It's simple, yet well designed. Klonoa can float and grab enemies and either throw them or use them as a double jump. This is simple but the levels account for a way to make it actually fun. The weakest vision is 4, as it strangely doesn't seem to use any 2.5D elements. Even then, it's not that bad to make you want to cry or whatever. The bosses are the weakest part of the game OVERALL. They're either good at worst or just tedious at worst. A boss fight I can recall is the Vision 5 boss fight. I swear, everytime I launched an enemy, where there weren't any obstacles, it deflected either way.
Story: 5/5
I'm not crying, you are! Klonoa Door to Phantomile talks about a small weird cat rabbit thing called Klonoa meeting up with his Huepow. One day, they hear something crash on top of the bell, just like in his dream where he meets Huepow. Klonoa and Huepow walk over there, while meeting up with Balue who tells them about Lephise, to see two faces, Joka and Ghadius. They plan to take revenge upon Phantomile by summoning Nahatomb. Ghadius and Joka are near an unconcious Lephise which Ghadius leaves with. Joka then hears Klonoa and Huepow and throws out a weird fucking thing called Rongo Lango to defeat them. This is all I can say without spoiling it, DTP's story is absolutley beautiful.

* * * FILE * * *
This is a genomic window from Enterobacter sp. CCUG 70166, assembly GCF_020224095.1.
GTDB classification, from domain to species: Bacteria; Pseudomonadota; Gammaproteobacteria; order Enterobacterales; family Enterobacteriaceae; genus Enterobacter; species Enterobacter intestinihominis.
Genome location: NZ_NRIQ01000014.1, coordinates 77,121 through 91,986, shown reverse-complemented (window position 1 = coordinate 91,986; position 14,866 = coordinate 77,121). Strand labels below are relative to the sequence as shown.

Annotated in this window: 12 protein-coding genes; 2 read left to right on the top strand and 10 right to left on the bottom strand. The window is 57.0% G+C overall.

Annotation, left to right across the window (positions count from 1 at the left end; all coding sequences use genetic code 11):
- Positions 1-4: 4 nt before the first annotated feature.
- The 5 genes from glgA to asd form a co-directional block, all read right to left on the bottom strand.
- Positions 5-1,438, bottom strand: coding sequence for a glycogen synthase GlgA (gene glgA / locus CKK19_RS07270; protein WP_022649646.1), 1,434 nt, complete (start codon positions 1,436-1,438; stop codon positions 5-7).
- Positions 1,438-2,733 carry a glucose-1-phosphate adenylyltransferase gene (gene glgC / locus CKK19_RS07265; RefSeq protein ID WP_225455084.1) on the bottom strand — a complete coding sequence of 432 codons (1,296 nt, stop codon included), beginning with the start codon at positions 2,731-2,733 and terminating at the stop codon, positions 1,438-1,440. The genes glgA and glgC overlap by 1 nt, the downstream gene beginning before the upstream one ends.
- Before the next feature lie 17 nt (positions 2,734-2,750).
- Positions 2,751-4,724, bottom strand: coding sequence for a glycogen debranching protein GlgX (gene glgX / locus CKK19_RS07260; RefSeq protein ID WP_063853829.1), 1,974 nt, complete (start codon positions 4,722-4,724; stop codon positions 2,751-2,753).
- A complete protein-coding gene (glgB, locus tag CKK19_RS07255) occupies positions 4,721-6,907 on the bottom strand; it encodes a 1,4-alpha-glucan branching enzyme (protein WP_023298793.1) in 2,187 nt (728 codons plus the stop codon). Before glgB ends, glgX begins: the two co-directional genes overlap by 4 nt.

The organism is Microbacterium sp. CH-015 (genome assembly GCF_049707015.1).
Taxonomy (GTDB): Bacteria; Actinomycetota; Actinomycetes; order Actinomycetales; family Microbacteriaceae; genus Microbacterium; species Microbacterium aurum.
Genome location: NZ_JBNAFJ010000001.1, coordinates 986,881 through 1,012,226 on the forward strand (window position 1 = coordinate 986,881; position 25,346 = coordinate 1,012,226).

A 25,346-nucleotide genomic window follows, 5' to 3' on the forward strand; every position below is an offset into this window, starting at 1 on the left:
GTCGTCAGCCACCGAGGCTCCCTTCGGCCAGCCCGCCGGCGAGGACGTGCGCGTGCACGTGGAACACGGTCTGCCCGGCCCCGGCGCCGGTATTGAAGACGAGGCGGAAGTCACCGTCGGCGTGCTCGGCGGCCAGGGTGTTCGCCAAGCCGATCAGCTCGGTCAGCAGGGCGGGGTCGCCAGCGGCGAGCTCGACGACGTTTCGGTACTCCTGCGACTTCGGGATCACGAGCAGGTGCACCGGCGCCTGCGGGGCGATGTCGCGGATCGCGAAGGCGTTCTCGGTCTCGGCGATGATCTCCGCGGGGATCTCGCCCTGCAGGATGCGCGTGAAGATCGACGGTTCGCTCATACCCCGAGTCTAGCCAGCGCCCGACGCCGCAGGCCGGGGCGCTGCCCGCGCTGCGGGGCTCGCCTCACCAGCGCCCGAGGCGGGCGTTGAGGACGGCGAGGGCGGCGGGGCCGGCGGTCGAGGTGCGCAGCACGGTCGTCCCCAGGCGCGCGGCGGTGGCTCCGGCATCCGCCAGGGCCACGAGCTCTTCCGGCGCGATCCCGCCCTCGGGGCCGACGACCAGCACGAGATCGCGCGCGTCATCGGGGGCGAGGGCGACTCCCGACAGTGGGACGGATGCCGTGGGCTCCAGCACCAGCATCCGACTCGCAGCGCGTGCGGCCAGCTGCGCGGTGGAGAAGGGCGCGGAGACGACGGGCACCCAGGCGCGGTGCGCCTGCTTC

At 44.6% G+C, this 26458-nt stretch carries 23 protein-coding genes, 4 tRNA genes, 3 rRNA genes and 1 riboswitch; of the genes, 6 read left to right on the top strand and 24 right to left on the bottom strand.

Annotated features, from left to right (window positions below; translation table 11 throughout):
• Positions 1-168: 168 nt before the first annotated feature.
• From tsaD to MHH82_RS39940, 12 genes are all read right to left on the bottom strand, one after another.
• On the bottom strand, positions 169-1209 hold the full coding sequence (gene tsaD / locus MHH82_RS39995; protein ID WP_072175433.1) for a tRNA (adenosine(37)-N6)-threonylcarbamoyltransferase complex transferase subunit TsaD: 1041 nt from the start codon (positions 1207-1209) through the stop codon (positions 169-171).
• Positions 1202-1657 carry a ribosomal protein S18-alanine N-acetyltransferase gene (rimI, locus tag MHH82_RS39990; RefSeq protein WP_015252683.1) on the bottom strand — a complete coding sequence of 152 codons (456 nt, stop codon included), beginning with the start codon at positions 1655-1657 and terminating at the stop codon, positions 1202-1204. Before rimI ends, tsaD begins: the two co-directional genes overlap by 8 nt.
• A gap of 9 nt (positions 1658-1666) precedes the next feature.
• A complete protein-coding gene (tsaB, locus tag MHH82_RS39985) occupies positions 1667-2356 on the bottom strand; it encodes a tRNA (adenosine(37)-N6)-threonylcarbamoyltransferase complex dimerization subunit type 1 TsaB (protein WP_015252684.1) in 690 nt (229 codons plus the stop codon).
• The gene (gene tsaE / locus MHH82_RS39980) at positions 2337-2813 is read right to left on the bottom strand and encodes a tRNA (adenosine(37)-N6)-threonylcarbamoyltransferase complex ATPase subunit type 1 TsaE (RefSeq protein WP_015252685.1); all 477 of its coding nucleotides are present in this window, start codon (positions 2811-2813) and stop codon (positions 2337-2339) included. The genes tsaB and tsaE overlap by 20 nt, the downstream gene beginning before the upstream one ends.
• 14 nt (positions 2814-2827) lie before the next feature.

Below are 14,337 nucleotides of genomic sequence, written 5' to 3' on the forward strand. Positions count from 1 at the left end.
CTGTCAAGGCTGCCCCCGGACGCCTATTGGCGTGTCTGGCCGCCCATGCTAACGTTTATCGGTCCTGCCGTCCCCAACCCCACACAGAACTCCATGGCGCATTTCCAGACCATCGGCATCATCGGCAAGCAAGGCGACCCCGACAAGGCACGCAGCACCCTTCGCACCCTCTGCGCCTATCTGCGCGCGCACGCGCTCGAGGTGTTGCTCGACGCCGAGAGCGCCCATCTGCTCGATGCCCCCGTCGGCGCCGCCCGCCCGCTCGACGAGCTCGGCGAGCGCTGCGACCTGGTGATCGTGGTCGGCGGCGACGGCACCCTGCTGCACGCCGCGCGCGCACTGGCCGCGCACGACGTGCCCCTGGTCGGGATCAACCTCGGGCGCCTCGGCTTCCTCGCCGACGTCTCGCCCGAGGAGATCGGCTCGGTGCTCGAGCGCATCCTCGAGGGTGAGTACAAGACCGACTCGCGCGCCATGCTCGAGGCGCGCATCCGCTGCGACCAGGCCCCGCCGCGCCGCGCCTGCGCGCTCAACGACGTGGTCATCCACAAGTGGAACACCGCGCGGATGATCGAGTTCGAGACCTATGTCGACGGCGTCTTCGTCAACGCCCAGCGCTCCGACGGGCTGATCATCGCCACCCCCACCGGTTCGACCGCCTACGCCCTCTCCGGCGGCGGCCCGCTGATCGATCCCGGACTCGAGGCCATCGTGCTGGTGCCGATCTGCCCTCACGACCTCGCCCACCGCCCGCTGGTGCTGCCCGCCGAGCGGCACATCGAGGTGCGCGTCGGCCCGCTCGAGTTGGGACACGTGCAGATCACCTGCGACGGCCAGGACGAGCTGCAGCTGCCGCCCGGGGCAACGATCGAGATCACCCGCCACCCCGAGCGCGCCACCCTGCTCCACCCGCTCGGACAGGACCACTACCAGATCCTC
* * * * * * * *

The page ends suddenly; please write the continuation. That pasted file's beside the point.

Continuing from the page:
Graphics: 5/5
It has a certain charm and ooze I love. I really like the sprites on top of the 3D enviroment, it's really aged well, actually. Then again, in my opinion most PS1, N64, Dreamcast and etc. games have graphics that have aged well. Some characters are 3D models but it's rare.
Music: 5/5
Klonoa's soundtrack goes from a happy go-lucky high note theme to a dream-like and honestly beautiful theme. If I told you that "The windmill song" and "Untamed heart" were from the same game, you wouldn't believe me. The soundtrack fits the levels like a nice jacket.
Overall: 5/5
wahoo!!!!!!!!!!!!!!!! :D